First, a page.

When Andrew Flintoff eventually got to the war graves it was unfortunate that he promptly shoved his hands in his pockets. It didn't seem quite the ideal sign of contrition for missing the bus, but then Freddy has been secure in his heroic status for some time.
This is not to mention his unshakeable popularity among the British public.
It seems that no act of irresponsibility is extreme enough to dissuade his admirers. Flintoff's brilliant performance in the 2005 Ashes continues to light up English prospects when the battle resumes in Cardiff next week.
All this would be fine if the Australians hadn't already shown that in the matter of discipline, in creating the sense that they have a team united in their commitment to work towards victory, they remain several streets ahead of their ancient rivals.
England were a rabble in Australia in 2006-7 and a travesty of a world-class outfit in the subsequent World Cup in the Caribbean. Both in Australia and the West Indies, Flintoff survived far more serious breakdowns in discipline than the one which resulted in the dismissal from the World Twenty20 of Australia's anarchic all-rounder Andrew Symonds.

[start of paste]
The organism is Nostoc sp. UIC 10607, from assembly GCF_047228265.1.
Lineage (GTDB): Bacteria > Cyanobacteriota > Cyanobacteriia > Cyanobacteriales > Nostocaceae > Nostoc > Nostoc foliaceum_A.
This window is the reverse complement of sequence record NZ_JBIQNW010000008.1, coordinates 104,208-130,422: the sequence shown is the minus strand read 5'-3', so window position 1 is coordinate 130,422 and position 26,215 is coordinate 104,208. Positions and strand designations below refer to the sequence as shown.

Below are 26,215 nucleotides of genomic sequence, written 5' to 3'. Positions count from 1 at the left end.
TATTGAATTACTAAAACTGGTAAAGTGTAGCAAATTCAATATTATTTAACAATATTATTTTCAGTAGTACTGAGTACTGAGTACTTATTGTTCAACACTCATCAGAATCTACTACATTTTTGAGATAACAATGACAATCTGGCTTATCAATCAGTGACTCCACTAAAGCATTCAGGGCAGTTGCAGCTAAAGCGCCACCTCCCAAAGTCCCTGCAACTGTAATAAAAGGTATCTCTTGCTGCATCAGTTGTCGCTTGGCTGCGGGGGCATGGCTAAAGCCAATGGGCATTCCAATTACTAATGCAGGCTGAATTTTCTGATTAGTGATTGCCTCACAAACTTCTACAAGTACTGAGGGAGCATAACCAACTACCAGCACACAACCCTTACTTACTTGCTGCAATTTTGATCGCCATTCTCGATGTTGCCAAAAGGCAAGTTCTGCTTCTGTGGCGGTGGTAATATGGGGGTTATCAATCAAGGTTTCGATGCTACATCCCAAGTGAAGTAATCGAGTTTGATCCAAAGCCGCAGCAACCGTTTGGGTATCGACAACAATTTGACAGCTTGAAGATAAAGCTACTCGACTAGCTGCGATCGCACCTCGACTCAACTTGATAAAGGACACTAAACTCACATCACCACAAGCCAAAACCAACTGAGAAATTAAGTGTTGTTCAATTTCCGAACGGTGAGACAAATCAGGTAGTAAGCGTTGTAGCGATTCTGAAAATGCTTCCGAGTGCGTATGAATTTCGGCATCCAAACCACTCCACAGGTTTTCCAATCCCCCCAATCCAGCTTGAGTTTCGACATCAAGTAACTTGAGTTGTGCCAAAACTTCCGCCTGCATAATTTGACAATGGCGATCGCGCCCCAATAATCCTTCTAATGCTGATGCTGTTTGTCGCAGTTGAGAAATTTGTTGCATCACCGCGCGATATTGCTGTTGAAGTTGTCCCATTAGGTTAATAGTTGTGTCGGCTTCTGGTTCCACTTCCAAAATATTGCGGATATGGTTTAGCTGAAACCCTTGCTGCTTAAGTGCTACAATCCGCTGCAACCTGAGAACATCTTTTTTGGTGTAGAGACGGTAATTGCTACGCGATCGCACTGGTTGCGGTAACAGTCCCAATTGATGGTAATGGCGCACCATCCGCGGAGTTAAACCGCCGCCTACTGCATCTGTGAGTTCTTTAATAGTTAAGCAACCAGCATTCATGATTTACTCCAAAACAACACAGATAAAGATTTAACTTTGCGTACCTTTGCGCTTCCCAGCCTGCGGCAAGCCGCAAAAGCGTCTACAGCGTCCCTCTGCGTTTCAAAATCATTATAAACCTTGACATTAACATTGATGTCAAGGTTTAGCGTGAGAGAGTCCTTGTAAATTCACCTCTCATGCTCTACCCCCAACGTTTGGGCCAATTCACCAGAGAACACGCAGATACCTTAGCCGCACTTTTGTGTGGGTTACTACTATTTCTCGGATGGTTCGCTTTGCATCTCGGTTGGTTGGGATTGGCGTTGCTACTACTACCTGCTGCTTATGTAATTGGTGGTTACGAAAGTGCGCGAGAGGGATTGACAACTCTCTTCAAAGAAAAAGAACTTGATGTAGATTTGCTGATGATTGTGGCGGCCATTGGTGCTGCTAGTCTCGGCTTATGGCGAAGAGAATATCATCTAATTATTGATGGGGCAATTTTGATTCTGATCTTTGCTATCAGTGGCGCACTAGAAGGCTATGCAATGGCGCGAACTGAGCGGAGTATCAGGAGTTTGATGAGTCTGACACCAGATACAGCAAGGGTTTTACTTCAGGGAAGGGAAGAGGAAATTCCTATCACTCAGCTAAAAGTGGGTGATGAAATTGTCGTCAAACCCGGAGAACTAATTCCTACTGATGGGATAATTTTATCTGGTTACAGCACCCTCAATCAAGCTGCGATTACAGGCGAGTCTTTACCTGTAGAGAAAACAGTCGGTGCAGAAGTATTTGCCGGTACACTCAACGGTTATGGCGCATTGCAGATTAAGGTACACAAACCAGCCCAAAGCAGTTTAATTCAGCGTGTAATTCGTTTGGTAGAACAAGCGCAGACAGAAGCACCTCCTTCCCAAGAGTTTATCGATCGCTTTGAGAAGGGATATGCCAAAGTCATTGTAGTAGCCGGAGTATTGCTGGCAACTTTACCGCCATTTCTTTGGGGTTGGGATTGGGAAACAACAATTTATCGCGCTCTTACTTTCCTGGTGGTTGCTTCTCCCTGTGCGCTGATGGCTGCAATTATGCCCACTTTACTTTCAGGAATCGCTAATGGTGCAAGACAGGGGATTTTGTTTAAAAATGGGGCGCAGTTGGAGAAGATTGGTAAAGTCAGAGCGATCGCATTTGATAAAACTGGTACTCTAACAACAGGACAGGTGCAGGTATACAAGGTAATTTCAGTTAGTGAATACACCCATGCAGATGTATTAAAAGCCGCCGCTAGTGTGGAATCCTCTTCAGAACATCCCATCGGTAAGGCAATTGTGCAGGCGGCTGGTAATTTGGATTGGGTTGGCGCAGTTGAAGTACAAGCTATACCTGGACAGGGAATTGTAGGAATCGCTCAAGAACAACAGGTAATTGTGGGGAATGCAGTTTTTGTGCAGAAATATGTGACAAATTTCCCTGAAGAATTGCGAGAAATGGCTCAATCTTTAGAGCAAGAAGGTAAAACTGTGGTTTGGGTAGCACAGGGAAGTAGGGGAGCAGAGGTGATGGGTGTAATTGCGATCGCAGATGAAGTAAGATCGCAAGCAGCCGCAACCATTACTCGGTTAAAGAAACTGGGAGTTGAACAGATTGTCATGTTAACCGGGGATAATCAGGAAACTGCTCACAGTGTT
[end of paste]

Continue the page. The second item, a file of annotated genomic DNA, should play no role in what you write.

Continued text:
As the former Australian coach John Buchanan was pointing out this week, Symonds's gifts could well have been as useful to the Ashes cause as in the pyjama games. However, the Aussies decided that his indiscipline was just too destructive to the building of the right level of team spirit.
England, naturally, ran a mile from such a conclusion on the subject of potential series winner Andrew Flintoff. Alastair Cook was the designated apologist, saying that he could see in his team-mate's eyes the proper, heartening level of remorse.
Why is there that discouraging stirring in the bones, the one that says a repeat of England's Ashes glory of 2005 is looking distinctly unlikely?
It is because, once again, the Australians are looking like a team. England? Only in our dreams.